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Distinguishing Between What You Say You Want and What You Actually Have



In honor of New Year's Resolutions, and the inevitable wavering and ultimate failing of those resolutions (has anyone anywhere ever actually kept a resolution?), I thought I'd share a little insight that might have you relax and ungrip a little about having to achieve all those resolutions by February. Or even achieve them at all.

We all have these expressed wants or desires, or what I call top line "commitments", that take up mental real estate and dictate how we think we want to live and choices we want to make from day to day. These are the things we tell ourselves this is what we want, that it's what we should be striving for. When we fail to meet these ideals, we beat ourselves up, continue to mentally hold ourselves to that standard and continue to hate ourselves for never actually attaining those top line things we say we want.


I have the word commitment in quotation marks because even though it is what we say we want, there isn't an actual dedicated commitment that is backed by choice to get us those expressed commitments.


For a very long time my top line "commitments" were:

  • If only I could lose 30 pounds and be thin

  • I really need a flat stomach

  • I should work out 30 minutes every single day

  • I have to stop eating carbs

  • I need to have more control, discipline and suck it up


But here's where things are really interesting. With the list previous list of top line commitments, there was mucho unconscious, or bottom line, commitments happening. And once I uncovered those and came to understand them, they suddenly didn't run me anymore- and my top line commitments changed.


Through much soul searching, awareness and mindfulness practices and YEARS of inner struggle, I finally came to realize that having a flat stomach and losing weight actually wasn't a real desire of mine- it was a capitulated, regurgitated ideal born of a lot of self judgment, criticism because I didn't match the external status quo ideas of what we've been fed that attractive and healthy looked like. I had so fully consumed the brainwashing that I needed to look a certain way to be happy, healthy and in a good relationship that I'd tortured myself for 2 decades trying to be different. That's 20 years I wasted believing I was wrong for how I looked and I should be thinner.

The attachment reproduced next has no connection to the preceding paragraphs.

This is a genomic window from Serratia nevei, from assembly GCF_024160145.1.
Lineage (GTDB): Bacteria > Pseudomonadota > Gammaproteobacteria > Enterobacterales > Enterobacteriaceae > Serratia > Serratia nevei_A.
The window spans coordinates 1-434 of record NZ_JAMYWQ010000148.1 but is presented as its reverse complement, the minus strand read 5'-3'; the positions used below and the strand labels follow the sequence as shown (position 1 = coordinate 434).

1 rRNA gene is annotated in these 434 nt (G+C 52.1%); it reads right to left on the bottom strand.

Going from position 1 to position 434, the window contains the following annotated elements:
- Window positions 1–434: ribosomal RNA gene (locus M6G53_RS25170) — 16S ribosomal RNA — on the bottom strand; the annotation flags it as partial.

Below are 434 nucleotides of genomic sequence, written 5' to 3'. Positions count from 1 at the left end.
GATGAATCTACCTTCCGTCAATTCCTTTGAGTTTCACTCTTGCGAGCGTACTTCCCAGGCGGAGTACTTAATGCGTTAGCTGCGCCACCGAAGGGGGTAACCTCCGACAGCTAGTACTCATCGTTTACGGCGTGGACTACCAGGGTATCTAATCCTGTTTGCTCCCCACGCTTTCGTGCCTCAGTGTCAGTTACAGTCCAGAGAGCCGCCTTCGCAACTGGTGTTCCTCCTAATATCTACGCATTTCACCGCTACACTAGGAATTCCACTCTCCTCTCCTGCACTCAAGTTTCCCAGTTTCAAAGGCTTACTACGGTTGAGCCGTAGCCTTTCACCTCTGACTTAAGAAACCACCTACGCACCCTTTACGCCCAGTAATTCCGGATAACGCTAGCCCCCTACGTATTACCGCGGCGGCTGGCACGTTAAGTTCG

All the while, I had unconscious, bottom line commitments that kept me from these things I said I wanted. Rather than achieving the external ideal of thin, I was more committed to actually enjoying food, finding pleasure in my day to day life (versus being a militant, rigid disciplinarian with exercise and eating) and seeking a way of life that had me understand myself rather than exert control over myself.


And THANK GOD I was unconsciously committed to those things, because what it brought me was a deeper relationship with the divine, with my own soul and an understanding of our primal human relationship with food than being thin and abstaining from carbs ever could have.


While your story might not be like mine, the invitation is the same: begin getting curious about the disconnect between what you say you want and what you actually have. This isn't an exercise in continued self flagellation, it's just a healthy look at how you operate so you can know yourself better and live in such a way that the you don't have to beat yourself up, or try and motivate yourself to do the things you think you want, but aren't actually really that committed to.


The most sustainable, comprehensive health doesn't come from beating ourselves up or trying to fit ourselves into someone else's prescription of what we should look like, eat like, act like. It comes from really knowing ourself, understanding our behaviors and making choices about our health and happiness from that place of eyes wide open understanding and awareness.


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